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The installation partook last August and at that time, I didn't think about enclosing it. The installers and myself were discussing several location options and they thought it best where it is. I had to cut away the section of my deck in order to fit it there. I did not want it on top of deck for obvious reasons.
The square opening is roughly 46" on each side. You'll see the 4x4 posts which I already installed. The objective is to install the lattice and framing to the posts. At this time, I am now thinking of louvers instead of lattice. Whichever way I go, it'll be encased in a frame and most likely have eye-bolts to rest on L-hooks on the post, two per side, high and low for easy removal. I also plan to make a removable screen to rest on top during the fall and early spring when the Maple seeds drop, since many end up in the unit.
The framed enclosure (whichever I use), is roughly 6" from the unit. As you can also see, one side is facing the house, roughly one foot.
Viewing the picture is also facing south. We get a good wind coming from the west (right of picture) often.
I'm contemplating louvers since I believe it'll allow more airflow.
Anything I left out?
Reply to
Meanie
That looks a whole lot more relevant to the topic.
Anything around the sides is going to make it a lot easier for the air exhausting the top to get pulled back into the sides unless there is some sort of additional barricade between the top and the sides, like a big flat plate with a hole in the middle for the exhaust air, and extending horizontally to the tops of the side panels.and the building.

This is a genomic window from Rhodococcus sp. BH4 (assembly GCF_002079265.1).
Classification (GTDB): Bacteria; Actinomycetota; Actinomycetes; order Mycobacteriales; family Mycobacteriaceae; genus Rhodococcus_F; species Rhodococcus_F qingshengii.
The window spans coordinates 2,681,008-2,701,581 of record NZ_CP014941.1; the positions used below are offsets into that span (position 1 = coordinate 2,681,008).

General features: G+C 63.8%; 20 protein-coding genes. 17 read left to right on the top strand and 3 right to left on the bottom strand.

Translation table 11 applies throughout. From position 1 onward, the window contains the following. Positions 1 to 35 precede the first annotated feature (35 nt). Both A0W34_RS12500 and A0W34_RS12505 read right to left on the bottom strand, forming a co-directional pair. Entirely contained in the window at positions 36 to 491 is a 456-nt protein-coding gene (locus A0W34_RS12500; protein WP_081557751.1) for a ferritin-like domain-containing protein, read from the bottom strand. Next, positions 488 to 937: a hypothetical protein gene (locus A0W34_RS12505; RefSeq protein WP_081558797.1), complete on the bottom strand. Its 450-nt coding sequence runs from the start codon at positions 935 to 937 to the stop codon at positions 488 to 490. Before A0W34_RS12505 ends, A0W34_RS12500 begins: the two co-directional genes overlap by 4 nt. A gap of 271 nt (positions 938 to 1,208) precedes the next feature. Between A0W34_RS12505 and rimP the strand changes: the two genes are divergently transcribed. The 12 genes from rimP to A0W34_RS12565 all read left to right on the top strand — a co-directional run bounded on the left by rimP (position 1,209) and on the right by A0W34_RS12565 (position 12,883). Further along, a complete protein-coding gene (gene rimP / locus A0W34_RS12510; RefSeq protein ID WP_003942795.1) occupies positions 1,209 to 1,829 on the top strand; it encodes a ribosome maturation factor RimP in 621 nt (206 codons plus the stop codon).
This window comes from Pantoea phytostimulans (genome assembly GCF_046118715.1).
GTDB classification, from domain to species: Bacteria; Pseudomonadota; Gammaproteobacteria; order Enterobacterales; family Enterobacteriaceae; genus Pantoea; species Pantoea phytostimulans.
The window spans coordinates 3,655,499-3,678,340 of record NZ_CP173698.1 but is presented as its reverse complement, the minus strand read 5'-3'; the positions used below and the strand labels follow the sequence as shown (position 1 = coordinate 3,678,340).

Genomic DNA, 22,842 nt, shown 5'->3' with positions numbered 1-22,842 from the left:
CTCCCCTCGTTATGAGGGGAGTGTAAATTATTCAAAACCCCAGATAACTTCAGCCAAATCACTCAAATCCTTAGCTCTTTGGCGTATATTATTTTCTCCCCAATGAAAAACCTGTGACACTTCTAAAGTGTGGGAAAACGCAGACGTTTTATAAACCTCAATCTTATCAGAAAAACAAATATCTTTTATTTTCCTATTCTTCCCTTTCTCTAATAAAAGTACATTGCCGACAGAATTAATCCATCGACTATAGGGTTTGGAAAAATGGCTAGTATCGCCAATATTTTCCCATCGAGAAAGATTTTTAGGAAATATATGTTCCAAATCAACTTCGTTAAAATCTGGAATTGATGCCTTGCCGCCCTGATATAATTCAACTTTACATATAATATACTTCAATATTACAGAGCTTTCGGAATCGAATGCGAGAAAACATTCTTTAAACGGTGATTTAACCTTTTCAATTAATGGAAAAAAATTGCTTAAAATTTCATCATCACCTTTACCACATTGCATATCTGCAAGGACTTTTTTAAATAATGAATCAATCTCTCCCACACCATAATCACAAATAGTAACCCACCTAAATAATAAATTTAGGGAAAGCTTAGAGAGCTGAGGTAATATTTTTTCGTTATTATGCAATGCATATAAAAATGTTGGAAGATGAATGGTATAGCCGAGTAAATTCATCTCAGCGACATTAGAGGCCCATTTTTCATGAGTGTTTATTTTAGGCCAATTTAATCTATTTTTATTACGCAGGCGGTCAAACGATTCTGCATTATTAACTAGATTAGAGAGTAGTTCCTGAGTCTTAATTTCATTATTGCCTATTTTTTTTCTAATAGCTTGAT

Reply to
hrhofmann
I don't see that being the case to any large degree. I think the upward flow sucks air horizontally.
Greg
Reply to
gregz
On Mon, 10 Jun 2013 20:36:50 -0400, Meanie wrote:
Louvers would be good. I'd make a frame of 1 x 4 or 1 x 6 and set the louvers inside of it. As you state, mounted for easy removal when required. You can get fairly large spacing and plenty of air flow. Done right, there would be minimal restriction.
I'd also keep the back and right side open if not very visible when enjoying the outdoors. .
Reply to
Ed Pawlowski
That looks like an American Standard unit but heck some of the less expensive units have started to copy the look now. A lattice with the 3-4" inch square openings is what I have on my back porch and the same type would work fine around your AC condenser as long as you don't put anything over the top. The picture helped a lot and I think you'll do just fine. You are in luck to have the condenser with the type louvers protecting the coils from any damage. The only problem is you have to inspect it closely so you can see any dirt or dust build up clogging the fins. Of course, if you decide to spray it with a water hose, don't use a high pressure stream because you can bend the thin aluminum fins covered by the louvered cover, always use a gentle fan spray. ^_^
TDD
Reply to
The Daring Dufas
I'm not convinced you get the same airflow with a lattice 2" away from the side of a condenser.
Reply to
trader4
It's not rocket science. Put a thermometer on top in the exit path. Obscure the sides to various degrees. Cardboard works. If the temperature goes up, it costs you money. Just decide how much more you want to spend and obscure it that much.
Reply to
mike